Ignorance and superstition aside, the human desire to understand, control, and treat disease seems to be older than history. In historic times, there were ancient Egyptian medical manuals that have been deciphered, and our modern Western philosophy of medicine can be traced back to ancient Greece. Consequently, diseases and their treatment can easily find a place in Fantasy stories.

One common trope is the Quest for the Cure. Someone has fallen ill, and the only thing that can cure them is the flower of a plant that only grows in a particular place; it's a good excuse for a variant of the Hero Quest. But there are plenty of other ways to incorporate disease as a background thing, or as some other sort of plot point.

The Cure Quest has been abused, too. Maybe you have magic-users who can, conveniently, cure any disease - except, of course, when the plot requires an incurable disease. Such a trope is, at least to me, quite obvious and overused.

Regardless of how it's done, diseases and their cures / treatments can be incorporated into fantasy literature. While some might argue that the whole purpose of fantasy is to escape from the realities of illness and possible death, including some can lend an air of verisimilitude to the plot and setting. Since disease has been with us from the beginning, it only makes sense for it to be a thing to include in one's stories.


Editor's Picks

Just some fantasy for your entertainment:

 The Kingdom or the Dukedom  [ASR]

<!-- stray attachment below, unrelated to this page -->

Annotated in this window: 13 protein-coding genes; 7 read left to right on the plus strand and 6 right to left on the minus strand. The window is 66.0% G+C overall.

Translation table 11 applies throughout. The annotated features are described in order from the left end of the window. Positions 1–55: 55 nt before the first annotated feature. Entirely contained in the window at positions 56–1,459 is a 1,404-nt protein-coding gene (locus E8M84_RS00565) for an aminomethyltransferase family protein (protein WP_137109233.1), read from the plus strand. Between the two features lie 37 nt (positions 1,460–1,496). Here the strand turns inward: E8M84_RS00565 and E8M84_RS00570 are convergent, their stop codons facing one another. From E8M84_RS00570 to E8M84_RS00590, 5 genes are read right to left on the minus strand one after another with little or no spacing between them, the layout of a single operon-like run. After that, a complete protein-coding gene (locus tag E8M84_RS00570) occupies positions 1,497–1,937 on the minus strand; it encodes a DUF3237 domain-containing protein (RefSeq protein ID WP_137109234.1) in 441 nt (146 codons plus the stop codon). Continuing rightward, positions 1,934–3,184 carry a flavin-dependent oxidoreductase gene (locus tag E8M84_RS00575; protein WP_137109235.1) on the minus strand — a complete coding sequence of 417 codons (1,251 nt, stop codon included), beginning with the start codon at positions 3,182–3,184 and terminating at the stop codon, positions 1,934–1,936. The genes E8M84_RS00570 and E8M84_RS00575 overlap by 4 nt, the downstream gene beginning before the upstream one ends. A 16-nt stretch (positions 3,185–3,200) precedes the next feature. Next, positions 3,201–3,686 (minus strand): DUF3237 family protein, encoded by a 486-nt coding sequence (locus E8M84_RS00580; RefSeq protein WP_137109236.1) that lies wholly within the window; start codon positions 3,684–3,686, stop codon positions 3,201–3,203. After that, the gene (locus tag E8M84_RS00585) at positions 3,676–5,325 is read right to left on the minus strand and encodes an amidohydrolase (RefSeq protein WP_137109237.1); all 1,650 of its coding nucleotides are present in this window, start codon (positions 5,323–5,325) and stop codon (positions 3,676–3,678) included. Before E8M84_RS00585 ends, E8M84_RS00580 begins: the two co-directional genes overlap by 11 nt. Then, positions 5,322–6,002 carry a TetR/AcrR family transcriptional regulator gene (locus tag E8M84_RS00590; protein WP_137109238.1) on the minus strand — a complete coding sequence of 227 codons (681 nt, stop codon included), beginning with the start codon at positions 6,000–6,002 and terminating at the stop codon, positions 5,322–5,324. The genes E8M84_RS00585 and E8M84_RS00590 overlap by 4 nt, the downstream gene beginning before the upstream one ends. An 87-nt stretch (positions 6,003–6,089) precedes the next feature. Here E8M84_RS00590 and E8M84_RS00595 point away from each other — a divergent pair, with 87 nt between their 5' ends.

what would happen if the hero found himself on the wrong side fighting the good guys?
by KnightScribe


 The Hunt  [E]
A girl realize the true nature of the Utopic society organized around her.
by Wlflover


 Just another Space Marine  [18+]
Alien invasion, corporate war, cloning, bringing the dead back... It aint all that great.
by Chris Murray


 Vampires and Blue Skies  [18+]
A Vampire hunter on a farming planet
by Prosperous Snow welcoming 2021


 The Piper  [13+]
Caitlin participates in a Celtic rite where not all is as it seems.
by Uncommonspirit


 CHIP OFF THE OLD BLOCK  [E]
What happens when you tick-off a cat-riding witch. She turns you into a potato chip.
by Sahara


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Don't forget to support our sponsor!

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Ask & Answer

Last time, in "Unloved, I had nothing good to say about Valentine's Day and love.

Melisscious : “Love is all right for those who can handle the psychic overload. It’s like trying to carry a full garbage can on your back over a rushing river of piss.”
-Bukowski


         Ah, the great poet himself.


Write 2 Publish 2020 : In every fantasy movie or book, the successful ones have a bit of every genre in them;A Action/adventure, romance and mystery. Using that as the guide to success, make sure they are all accounted for in you MS

         Fantasy, and also science fiction, are what you might call meta-genres: there's room in them for mystery, romance, adventure, comedy, and countless other genres. Indeed, I tend to think of F&SF as settings and tropes, while the genre is related more to the plot.


So that's it for me for March! See you next month. Until then,

DREAM ON!!!